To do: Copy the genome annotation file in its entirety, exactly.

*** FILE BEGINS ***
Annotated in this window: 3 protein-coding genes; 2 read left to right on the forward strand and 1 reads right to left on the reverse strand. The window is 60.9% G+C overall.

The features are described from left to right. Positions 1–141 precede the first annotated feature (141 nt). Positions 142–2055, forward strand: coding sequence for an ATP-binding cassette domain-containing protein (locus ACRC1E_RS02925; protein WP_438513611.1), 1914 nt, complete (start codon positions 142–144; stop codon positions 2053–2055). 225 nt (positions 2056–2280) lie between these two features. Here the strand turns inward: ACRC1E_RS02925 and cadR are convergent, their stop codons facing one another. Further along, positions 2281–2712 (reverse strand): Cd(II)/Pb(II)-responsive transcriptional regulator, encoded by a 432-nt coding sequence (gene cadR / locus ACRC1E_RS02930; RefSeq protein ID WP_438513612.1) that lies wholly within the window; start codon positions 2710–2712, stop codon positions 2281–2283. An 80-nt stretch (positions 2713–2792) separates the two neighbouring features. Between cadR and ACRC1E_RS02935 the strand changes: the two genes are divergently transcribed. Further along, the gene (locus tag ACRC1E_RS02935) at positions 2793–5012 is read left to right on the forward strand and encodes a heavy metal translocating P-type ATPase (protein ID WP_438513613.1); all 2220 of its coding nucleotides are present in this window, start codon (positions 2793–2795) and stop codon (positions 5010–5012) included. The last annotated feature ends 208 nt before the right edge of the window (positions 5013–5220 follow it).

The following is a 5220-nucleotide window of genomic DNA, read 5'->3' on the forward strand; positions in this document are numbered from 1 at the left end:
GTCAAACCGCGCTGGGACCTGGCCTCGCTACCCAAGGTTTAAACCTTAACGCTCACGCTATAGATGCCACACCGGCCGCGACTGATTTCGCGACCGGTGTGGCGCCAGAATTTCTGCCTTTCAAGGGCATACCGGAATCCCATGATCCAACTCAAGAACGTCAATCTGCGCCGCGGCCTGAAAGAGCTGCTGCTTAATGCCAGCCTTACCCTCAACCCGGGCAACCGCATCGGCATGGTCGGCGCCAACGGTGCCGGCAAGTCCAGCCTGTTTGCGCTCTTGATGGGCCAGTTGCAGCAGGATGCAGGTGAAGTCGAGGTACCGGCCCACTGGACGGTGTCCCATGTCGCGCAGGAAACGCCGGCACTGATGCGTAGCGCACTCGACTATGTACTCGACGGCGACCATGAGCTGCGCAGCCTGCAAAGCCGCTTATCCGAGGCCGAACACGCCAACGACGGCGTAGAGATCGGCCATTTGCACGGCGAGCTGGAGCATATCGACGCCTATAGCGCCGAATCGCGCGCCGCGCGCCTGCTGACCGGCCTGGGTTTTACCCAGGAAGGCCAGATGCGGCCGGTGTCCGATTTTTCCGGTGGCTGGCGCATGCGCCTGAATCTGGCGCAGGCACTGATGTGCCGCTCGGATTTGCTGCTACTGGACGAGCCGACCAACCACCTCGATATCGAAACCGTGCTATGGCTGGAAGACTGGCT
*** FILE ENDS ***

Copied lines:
Annotated in this window: 3 protein-coding genes; 2 read left to right on the forward strand and 1 reads right to left on the reverse strand. The window is 60.9% G+C overall.

The features are described from left to right. Positions 1–141 precede the first annotated feature (141 nt). Positions 142–2055, forward strand: coding sequence for an ATP-binding cassette domain-containing protein (locus ACRC1E_RS02925; protein WP_438513611.1), 1914 nt, complete (start codon positions 142–144; stop codon positions 2053–2055). 225 nt (positions 2056–2280) lie between these two features. Here the strand turns inward: ACRC1E_RS02925 and cadR are convergent, their stop codons facing one another. Further along, positions 2281–2712 (reverse strand): Cd(II)/Pb(II)-responsive transcriptional regulator, encoded by a 432-nt coding sequence (gene cadR / locus ACRC1E_RS02930; RefSeq protein ID WP_438513612.1) that lies wholly within the window; start codon positions 2710–2712, stop codon positions 2281–2283. An 80-nt stretch (positions 2713–2792) separates the two neighbouring features. Between cadR and ACRC1E_RS02935 the strand changes: the two genes are divergently transcribed. Further along, the gene (locus tag ACRC1E_RS02935) at positions 2793–5012 is read left to right on the forward strand and encodes a heavy metal translocating P-type ATPase (protein ID WP_438513613.1); all 2220 of its coding nucleotides are present in this window, start codon (positions 2793–2795) and stop codon (positions 5010–5012) included. The last annotated feature ends 208 nt before the right edge of the window (positions 5013–5220 follow it).

The following is a 5220-nucleotide window of genomic DNA, read 5'->3' on the forward strand; positions in this document are numbered from 1 at the left end:
GTCAAACCGCGCTGGGACCTGGCCTCGCTACCCAAGGTTTAAACCTTAACGCTCACGCTATAGATGCCACACCGGCCGCGACTGATTTCGCGACCGGTGTGGCGCCAGAATTTCTGCCTTTCAAGGGCATACCGGAATCCCATGATCCAACTCAAGAACGTCAATCTGCGCCGCGGCCTGAAAGAGCTGCTGCTTAATGCCAGCCTTACCCTCAACCCGGGCAACCGCATCGGCATGGTCGGCGCCAACGGTGCCGGCAAGTCCAGCCTGTTTGCGCTCTTGATGGGCCAGTTGCAGCAGGATGCAGGTGAAGTCGAGGTACCGGCCCACTGGACGGTGTCCCATGTCGCGCAGGAAACGCCGGCACTGATGCGTAGCGCACTCGACTATGTACTCGACGGCGACCATGAGCTGCGCAGCCTGCAAAGCCGCTTATCCGAGGCCGAACACGCCAACGACGGCGTAGAGATCGGCCATTTGCACGGCGAGCTGGAGCATATCGACGCCTATAGCGCCGAATCGCGCGCCGCGCGCCTGCTGACCGGCCTGGGTTTTACCCAGGAAGGCCAGATGCGGCCGGTGTCCGATTTTTCCGGTGGCTGGCGCATGCGCCTGAATCTGGCGCAGGCACTGATGTGCCGCTCGGATTTGCTGCTACTGGACGAGCCGACCAACCACCTCGATATCGAAACCGTGCTATGGCTGGAAGACTGGCT